Verizon, SKT run risks of leading LTE pack

Caroline Gabriel/Rethink Wireless
09 Jan 2012
Verizon Wireless blotted its LTE copybook at the end of 2011, after a generally exemplary rollout of its 4G network, given the speed of progress and the risks of being such an aggressive frontrunner. But being at the cutting edge has pitfalls, especially for a carrier moving at break-neck speed, and the worst of these center on networks that are not fully tuned up for the levels of signalling and traffic imposed on them. After a major outage in April, it suffered a series of new ones late in December, all of which were traced back to deploying such a new breed of net-work so rapidly – in particular, to the IMS or service delivery core.
Verizon‘s IMS deployment, to support its LTE rollout with all-IP services, is just about the most advanced project of its kind in the world, and its “big bang” approach is closely watched by more cautious cellcos elsewhere. But the outages have raised questions over whether the carrier should be moving so quickly, and whether its technology is fully ready for the commercial big time.
While IMS is fairly well established, there are few comprehensive commercial deployments and none, apart from Verizon's, in an LTE network. In April, the first and most serious outage was traced back to a software bug in a network element of the IMS core, triggered by heavy signalling and rapidly spreading throughout the system. (Another early LTE deployer, Telenor of Norway, suffered an 18-hour outage which was also caused by a signalling overload earlier in the year). Meanwhile, a December 7 outage was caused by the failure of a back-up communications database. The two late December incidents were triggered by different IMS elements not responding or communicating properly.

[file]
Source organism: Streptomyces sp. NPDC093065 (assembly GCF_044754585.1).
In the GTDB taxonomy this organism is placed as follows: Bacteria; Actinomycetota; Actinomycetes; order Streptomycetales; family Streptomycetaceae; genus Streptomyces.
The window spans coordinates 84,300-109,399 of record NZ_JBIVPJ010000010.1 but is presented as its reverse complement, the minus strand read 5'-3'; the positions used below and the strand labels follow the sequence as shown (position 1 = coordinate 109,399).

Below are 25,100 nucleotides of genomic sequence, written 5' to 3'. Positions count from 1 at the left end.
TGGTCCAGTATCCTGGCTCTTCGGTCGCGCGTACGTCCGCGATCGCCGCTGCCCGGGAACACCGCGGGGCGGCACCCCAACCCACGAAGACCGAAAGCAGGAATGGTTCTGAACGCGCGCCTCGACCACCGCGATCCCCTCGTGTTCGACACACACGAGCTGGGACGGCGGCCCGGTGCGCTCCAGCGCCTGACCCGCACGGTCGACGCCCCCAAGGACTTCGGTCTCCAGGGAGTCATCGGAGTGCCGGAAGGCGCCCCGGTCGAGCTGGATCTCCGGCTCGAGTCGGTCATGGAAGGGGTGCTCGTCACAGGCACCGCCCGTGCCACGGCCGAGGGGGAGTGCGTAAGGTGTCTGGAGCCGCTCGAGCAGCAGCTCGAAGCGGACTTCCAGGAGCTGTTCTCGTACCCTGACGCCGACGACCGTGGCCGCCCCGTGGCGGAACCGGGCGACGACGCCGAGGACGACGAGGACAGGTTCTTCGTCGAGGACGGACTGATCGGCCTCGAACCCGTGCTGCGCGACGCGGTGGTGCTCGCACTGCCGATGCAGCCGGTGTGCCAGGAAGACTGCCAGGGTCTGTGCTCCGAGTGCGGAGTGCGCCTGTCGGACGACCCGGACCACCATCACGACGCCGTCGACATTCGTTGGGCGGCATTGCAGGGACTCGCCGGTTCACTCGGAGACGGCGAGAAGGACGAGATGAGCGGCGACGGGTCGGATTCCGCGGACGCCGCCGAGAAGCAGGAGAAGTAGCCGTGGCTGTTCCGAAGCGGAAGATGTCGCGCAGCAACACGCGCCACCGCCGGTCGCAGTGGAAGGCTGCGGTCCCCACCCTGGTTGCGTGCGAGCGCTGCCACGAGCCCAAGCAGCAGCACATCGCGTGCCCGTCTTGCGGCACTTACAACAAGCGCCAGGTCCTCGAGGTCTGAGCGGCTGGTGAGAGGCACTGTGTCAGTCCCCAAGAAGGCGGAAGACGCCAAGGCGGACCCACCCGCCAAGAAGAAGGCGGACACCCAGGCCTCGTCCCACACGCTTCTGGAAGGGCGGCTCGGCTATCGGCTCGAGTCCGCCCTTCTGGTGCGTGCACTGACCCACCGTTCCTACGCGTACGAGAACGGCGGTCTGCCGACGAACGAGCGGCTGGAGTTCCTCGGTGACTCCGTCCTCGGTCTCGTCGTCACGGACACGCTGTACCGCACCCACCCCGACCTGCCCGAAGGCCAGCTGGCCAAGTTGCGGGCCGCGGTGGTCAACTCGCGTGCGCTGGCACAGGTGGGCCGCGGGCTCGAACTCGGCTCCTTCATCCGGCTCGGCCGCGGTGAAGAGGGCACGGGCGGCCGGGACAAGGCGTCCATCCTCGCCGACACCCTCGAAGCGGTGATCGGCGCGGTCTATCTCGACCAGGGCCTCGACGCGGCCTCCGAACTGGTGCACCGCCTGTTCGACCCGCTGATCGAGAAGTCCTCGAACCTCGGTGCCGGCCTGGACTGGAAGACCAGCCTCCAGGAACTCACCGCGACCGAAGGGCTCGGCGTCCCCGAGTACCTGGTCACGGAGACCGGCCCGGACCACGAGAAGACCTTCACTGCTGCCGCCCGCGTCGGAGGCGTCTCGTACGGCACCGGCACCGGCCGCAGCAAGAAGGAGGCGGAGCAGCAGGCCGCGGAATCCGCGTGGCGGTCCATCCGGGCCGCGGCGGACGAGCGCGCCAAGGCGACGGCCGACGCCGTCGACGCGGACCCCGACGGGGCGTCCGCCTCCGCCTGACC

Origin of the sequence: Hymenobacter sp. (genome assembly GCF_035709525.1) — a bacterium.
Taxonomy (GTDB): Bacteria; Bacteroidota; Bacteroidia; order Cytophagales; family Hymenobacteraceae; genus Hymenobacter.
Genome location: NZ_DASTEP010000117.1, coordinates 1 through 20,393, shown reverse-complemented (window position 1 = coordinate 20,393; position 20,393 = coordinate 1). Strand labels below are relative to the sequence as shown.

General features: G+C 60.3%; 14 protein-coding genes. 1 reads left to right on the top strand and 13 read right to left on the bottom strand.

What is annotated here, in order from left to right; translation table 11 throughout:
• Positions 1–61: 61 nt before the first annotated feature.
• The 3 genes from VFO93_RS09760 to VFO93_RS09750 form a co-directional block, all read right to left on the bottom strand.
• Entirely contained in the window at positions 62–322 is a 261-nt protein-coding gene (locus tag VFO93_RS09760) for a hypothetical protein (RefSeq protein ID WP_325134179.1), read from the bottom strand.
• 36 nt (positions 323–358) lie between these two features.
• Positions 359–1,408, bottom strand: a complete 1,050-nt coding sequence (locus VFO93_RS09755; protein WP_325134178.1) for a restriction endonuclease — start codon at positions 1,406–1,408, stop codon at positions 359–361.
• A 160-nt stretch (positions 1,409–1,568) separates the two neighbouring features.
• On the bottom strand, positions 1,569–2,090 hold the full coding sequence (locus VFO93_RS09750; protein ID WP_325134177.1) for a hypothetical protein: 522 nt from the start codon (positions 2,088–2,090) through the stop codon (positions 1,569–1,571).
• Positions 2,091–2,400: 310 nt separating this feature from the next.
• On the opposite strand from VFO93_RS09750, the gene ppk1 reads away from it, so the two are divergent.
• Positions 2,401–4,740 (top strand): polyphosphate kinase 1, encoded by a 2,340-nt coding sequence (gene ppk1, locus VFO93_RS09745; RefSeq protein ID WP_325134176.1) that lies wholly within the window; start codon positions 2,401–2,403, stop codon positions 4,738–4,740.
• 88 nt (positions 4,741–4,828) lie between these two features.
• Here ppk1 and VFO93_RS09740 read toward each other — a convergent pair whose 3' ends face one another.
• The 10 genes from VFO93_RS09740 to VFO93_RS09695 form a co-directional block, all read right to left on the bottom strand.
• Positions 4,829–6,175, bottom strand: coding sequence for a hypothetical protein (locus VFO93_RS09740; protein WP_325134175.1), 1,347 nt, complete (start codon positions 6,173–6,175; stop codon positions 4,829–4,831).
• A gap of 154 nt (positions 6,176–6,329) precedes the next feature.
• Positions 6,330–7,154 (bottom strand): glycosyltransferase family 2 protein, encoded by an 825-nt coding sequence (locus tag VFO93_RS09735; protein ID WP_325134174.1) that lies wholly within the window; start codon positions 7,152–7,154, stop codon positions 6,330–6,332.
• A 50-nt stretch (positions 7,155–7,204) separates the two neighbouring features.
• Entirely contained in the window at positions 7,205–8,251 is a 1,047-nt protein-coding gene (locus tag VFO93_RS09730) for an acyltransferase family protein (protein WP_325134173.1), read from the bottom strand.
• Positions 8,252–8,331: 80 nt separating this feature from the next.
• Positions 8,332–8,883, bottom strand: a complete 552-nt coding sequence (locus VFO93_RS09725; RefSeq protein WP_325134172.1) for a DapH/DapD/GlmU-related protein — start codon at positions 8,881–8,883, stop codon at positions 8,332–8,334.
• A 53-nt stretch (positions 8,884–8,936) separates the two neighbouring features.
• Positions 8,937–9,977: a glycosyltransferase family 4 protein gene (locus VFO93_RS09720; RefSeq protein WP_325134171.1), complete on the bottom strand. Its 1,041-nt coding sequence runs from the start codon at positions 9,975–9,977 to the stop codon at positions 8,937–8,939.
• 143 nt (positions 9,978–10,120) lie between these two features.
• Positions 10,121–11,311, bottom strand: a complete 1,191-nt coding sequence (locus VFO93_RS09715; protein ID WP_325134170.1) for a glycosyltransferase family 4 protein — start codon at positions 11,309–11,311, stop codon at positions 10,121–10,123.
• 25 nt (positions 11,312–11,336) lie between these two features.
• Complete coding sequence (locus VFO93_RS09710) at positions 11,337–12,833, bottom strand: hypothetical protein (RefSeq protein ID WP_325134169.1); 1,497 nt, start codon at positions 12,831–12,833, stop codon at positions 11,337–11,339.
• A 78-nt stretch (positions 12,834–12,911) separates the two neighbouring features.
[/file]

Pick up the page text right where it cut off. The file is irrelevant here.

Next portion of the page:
In an interview with GigaOM, Verizon Wireless‘s VP of network engineering, Mike Haberman, said: “being the pioneers, we‘re going to experience some growing pains. These issues we‘ve been experiencing are certainly regrettable but they were unforeseeable.” In other words, Verizon is discovering many of the downsides of LTE on behalf of its more cautious peers – and taking the flak for them too.
Haberman said that once each IMS problem has been fixed, it has never recurred, but this points to a series of bugs, and to the complexity of a huge platform involving many elements from a range of vendors (notably Alcatel-Lucent, Nokia Siemens, Acme Packet and Tekelec). Haberman is putting various safeguards in place against further glitches, notably geographically segmenting the LTE network, so that a problem can be isolated to a particular region.
He is also upgrading the signalling infrastructure to handle the storms better, committing to the new Diameter signal routing platform, which replaces point-to-point communications between servers with multipath routing. Tekelec signed the most prominent Diameter contract to date in the 4G world in August, after Verizon's initial signalling-related outage.